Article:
When an angler reaches the top 10 of a championship event, he seldom junks his entire game plan after one bad day. Unfortunately, Tom Keenan‘s bad day happened on the third day of the tournament, and he has only one day left in which to turn it around. “I’m fishing where Tommy (Skarlis) and Ross (Grothe) are, and they’re rigging and doing really well, and I’m trolling and not doing well,” said Keenan, who is in seventh place and more than four pounds behind first-place Skarlis and second-place Grothe. “Tomorrow I’m going to do something totally different. I’m going to put plastics on jigs and vertical jig for the first hour. I caught some really nice ones prefishing that way. I might even rip spoons. I’ve got to do something to get some bites. I won’t win doing what I’m doing now. If it doesn’t work, it’s no big deal. I’ll live to fight another day.”
Nobody at the 2008 Walleye Tour Championship has experienced the ups and downs like Toddy Riley. The Amery, Wis., pro was in 38th place after day one and in second place after day two, the biggest jump any pro has made at this tournament. Now, after three days, he’s in ninth place among 10 anglers, meaning he’s had a bad day, a good day and now another bad day. That can mean only one thing: Riley will have another good day on Saturday, right? “I’d like to think so,” Riley said after Friday’s weigh-in. But Riley didn’t return to where he caught Thursday’s bag of 24 pounds. Why? “I’m hauling a cameraman, the boat isn’t broke in … there are so many variables. I know exactly what my boat is capable of.” Like all other pros in the final round, Riley runs a boat provided by Ranger, but not the Ranger he has used all season. And there’s a difference. “I have a jackplate on mine, a different prop, and today we had a north wind. I knew I couldn’t get back in that wind with the gas I have on board.”
Ron Seelhoff won’t regret the one that got away, but the one he threw away. Seelhoff had the lead after day one with 18 pounds, 8 ounces, but brought just four fish weighing 8 pounds, 1 ounce to the scales on day two. Seelhoff could have weighed five fish, but he elected to release an 18-inch sauger he caught early in the day. Had he kept that fish, which almost certainly weighed more than 2 pounds, he would have had a two-day weight of 27-plus pounds and a place in the top 10. He would have been fishing on Friday rather than traveling home to Burlington, Colo.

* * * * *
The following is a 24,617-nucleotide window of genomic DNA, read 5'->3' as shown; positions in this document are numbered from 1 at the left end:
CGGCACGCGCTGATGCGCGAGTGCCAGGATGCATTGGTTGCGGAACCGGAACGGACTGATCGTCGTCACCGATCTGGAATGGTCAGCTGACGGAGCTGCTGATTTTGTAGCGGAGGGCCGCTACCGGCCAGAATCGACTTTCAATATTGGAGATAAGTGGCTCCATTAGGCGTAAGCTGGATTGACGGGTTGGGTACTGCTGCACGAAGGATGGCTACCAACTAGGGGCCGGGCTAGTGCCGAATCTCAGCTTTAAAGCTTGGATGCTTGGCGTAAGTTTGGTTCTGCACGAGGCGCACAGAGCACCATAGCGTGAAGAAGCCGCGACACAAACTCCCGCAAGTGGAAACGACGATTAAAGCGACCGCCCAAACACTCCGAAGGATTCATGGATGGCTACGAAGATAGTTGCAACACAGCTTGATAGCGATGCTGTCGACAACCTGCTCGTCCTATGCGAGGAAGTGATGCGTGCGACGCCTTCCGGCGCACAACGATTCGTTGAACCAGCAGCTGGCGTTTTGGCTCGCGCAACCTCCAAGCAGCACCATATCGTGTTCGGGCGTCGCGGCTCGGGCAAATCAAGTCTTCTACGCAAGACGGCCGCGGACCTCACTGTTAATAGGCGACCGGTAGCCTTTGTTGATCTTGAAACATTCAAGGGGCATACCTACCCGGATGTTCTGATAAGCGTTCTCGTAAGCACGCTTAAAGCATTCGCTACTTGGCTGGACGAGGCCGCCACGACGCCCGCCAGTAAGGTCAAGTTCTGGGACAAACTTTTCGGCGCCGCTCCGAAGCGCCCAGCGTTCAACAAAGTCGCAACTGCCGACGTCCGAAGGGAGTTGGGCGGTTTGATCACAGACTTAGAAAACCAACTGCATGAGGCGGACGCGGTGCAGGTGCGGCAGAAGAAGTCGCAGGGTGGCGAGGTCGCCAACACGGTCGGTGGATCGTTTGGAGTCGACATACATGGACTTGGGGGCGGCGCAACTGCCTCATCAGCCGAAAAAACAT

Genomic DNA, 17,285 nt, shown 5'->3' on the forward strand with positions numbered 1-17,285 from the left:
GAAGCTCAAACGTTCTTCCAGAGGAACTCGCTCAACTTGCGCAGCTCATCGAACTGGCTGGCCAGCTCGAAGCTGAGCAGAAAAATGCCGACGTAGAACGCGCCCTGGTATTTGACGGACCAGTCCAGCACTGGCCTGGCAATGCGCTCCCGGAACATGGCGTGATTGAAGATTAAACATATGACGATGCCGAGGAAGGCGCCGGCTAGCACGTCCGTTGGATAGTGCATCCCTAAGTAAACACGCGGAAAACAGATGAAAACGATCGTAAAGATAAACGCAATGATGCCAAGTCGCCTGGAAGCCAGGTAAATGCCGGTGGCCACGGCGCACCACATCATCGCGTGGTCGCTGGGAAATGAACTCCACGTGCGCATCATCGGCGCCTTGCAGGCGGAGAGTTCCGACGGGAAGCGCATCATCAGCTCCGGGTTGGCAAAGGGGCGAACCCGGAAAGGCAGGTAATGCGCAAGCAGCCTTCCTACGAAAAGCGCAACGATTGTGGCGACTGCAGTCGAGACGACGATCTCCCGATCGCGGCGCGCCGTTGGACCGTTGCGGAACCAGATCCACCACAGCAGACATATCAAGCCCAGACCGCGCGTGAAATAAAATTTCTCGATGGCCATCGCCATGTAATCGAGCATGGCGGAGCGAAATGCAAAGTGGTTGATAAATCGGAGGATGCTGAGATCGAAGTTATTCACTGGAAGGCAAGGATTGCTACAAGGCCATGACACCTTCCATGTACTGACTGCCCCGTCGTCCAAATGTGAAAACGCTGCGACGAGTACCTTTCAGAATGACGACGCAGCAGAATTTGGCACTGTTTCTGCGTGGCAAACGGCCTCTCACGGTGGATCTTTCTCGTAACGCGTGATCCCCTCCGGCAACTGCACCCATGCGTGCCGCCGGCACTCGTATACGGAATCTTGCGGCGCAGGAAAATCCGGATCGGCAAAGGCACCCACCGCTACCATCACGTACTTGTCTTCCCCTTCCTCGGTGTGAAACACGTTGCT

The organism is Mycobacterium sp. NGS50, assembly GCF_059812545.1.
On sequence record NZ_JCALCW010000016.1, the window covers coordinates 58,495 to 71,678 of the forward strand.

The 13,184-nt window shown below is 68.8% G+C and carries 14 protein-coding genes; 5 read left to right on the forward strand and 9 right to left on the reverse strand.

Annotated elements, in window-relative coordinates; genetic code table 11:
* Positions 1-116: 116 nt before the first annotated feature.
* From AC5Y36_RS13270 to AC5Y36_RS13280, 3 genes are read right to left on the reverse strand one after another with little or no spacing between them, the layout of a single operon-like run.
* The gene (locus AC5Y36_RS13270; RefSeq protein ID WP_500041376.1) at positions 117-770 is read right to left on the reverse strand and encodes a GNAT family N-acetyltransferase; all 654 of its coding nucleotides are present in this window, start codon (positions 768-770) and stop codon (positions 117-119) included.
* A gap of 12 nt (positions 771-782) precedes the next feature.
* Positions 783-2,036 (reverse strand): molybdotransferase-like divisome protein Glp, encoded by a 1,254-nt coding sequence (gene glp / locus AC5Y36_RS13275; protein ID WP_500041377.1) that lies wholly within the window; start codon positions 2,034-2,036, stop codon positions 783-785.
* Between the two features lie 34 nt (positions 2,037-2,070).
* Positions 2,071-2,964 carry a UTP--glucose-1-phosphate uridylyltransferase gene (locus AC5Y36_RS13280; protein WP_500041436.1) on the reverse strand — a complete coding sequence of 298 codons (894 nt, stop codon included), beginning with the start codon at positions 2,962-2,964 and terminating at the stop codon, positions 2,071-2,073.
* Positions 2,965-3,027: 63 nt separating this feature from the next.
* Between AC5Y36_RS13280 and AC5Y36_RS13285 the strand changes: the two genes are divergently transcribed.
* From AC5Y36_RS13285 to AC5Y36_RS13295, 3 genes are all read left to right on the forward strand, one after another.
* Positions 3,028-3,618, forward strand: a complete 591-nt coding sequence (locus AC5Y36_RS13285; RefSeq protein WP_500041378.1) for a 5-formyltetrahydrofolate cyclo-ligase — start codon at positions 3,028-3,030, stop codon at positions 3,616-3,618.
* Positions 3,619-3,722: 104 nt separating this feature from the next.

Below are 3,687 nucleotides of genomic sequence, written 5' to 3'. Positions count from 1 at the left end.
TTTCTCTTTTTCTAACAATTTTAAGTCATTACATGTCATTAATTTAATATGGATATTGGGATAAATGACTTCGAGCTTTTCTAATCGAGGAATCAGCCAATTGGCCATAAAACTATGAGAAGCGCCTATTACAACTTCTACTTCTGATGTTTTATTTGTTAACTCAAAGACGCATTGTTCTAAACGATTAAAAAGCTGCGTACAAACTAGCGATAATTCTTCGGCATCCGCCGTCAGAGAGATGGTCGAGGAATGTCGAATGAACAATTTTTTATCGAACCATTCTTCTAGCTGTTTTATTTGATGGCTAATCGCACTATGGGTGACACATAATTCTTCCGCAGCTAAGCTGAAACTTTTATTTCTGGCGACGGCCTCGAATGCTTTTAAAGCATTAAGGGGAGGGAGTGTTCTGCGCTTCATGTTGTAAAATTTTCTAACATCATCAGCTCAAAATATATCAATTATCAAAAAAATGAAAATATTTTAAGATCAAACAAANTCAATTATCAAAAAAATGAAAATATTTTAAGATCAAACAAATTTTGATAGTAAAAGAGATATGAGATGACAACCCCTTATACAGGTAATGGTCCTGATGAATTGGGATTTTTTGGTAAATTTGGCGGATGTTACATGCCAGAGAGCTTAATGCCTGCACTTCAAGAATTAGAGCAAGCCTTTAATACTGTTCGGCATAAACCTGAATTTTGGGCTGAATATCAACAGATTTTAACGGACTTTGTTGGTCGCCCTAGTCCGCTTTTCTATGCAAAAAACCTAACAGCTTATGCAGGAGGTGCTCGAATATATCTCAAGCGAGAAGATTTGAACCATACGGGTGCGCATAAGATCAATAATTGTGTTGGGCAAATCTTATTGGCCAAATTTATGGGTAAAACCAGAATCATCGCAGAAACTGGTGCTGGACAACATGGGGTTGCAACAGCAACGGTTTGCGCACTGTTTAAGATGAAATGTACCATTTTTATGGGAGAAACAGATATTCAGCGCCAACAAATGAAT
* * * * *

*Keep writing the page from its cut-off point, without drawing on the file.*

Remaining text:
Walleye fans at Friday’s weigh-in were treated to a surprise appearance by legendary fisherman Al Lindner, founder of In-Fisherman magazine. Nobody has done more to promote walleye fishing than Lindner, who today operates Lindner Media Productions, the company that films all walleye tournaments for FLW Outdoors. “I’ve spent a lot of time fishing the Missouri River,” Lindner told the crowd at the Bismarck Civic Center, “and I can honestly say it’s one of the most outstanding walleye fisheries anywhere in the country.”
8-7 ounces: weight, in pounds and ounces, separating first place from seventh place at the championship heading into the final day.
6: consecutive championships won by pros running Evinrude outboard engines.
4: tournaments won by Tommy Skarlis, the leader heading into the final round.
1: championships won by Ted Takasaki, the leader at the halfway point.
1: championships won by Tom Keenan.
0: championships won by the other eight anglers in the final round.